Neste Chemicals, a branch of Finland's Neste Oy petrochemicals conglomerate, is extending its reach into northwest Russia with the launch of an expandable polystyrene insulation board production line in St. Petersburg.
The newly named Neste Penoplast unit is scheduled to begin production this month, and will have an annual production capacity of more than 3.5 million cubic feet. It will produce insulation board for the growing Russian housing market.
``St. Petersburg always has been a good market for Neste,'' said Leslie Petersen, a spokeswoman for Neste Chemicals. ``Demand for insulation board is growing all the time.''
Neste already produces EPS insulation board at five other plants — three in Finland and one each in Sweden and Denmark.
``The markets in Western Europe are fairly saturated, and Russia and the rest of Eastern Europe are looking for quality products and quality service,'' Petersen said. ``It's kind of natural that we move to the east.''
The Neste name already is familiar around St. Petersburg. The company sells branded gasoline and other automotive products at a number of service stations in the area that it co-owns with a Russian company. The St. Petersburg area has a population of 7 million to 8 million.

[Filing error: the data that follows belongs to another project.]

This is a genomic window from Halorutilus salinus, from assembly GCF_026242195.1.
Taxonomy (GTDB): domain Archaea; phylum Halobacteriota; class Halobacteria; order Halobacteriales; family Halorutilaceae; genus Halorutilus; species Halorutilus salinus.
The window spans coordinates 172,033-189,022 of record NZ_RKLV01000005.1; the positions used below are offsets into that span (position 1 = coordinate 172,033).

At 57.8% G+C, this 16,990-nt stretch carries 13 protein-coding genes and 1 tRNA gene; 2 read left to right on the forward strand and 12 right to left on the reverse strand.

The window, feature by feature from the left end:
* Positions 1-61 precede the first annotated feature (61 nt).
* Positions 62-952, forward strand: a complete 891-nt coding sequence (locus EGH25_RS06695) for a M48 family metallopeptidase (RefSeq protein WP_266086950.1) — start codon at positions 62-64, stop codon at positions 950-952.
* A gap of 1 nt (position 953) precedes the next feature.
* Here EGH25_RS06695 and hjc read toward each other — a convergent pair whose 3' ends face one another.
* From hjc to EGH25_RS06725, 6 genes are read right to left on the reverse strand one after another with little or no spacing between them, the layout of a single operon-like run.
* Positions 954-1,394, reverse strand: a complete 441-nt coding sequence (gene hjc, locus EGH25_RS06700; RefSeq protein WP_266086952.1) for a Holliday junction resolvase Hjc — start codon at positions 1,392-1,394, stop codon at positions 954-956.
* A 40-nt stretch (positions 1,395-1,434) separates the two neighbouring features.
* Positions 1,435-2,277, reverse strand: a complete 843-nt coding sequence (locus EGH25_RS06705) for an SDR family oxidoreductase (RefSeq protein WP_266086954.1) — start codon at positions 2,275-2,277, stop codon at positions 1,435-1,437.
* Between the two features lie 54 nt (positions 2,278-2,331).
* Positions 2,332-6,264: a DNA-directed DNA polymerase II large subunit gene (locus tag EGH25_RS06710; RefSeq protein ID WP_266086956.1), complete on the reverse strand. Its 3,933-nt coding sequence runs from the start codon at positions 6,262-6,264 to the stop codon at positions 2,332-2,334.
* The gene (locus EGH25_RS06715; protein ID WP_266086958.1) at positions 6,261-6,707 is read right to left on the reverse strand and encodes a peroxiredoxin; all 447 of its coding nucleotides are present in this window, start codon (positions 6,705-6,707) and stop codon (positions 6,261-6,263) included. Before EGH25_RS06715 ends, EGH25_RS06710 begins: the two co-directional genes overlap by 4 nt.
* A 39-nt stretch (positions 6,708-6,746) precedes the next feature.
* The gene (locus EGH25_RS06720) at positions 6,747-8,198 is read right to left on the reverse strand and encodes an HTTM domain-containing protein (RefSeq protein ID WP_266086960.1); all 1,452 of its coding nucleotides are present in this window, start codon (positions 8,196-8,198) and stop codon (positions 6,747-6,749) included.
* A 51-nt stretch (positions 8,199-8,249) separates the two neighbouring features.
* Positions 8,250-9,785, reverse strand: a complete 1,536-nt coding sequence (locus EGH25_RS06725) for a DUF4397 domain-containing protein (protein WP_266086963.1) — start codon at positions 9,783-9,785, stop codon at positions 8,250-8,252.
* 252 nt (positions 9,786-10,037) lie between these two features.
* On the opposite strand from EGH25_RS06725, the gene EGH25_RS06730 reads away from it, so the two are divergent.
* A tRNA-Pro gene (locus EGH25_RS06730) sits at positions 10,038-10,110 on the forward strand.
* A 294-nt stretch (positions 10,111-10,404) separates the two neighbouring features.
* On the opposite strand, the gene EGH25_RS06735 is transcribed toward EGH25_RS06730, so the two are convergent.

``That is a huge market for Neste,'' Petersen said, adding that Neste's home market of Finland only has 5.5 million people.
Although Neste has had extensive trade dealings with Russia, Neste Penoplast is the company's first investment in a production facility in the country.
``This was the simplest thing to start producing there,'' Petersen said. ``The investment itself wasn't that big, and we produce the raw material in Finland and ship it to the plant in Russia.''
Neste's involvement in Russia dates back to when the company was formed by the Finnish government in 1948. At that time Neste bartered Soviet oil for its refined products — a practice that continued through the end of the Soviet era.
Neste also has been involved in Russia's transition to a market economy. The company has several joint ventures with Russian firms.
But even Neste remains cautious in its approach to the former Soviet states.
``There are problems there,'' Petersen said. ``We're lucky because we've had such good relations in Russia. We're fairly established already, and our officials know all the Russian government officials. As long as you use common sense and take precautions, you should be all right.''
Other Westerners certainly are trying their hand in Russia.
When Neste published Russian-language brochures announcing its new products, the company received many requests for English-language versions, according to Petersen.
``Many decision makers for the construction companies were not Russian,'' she said.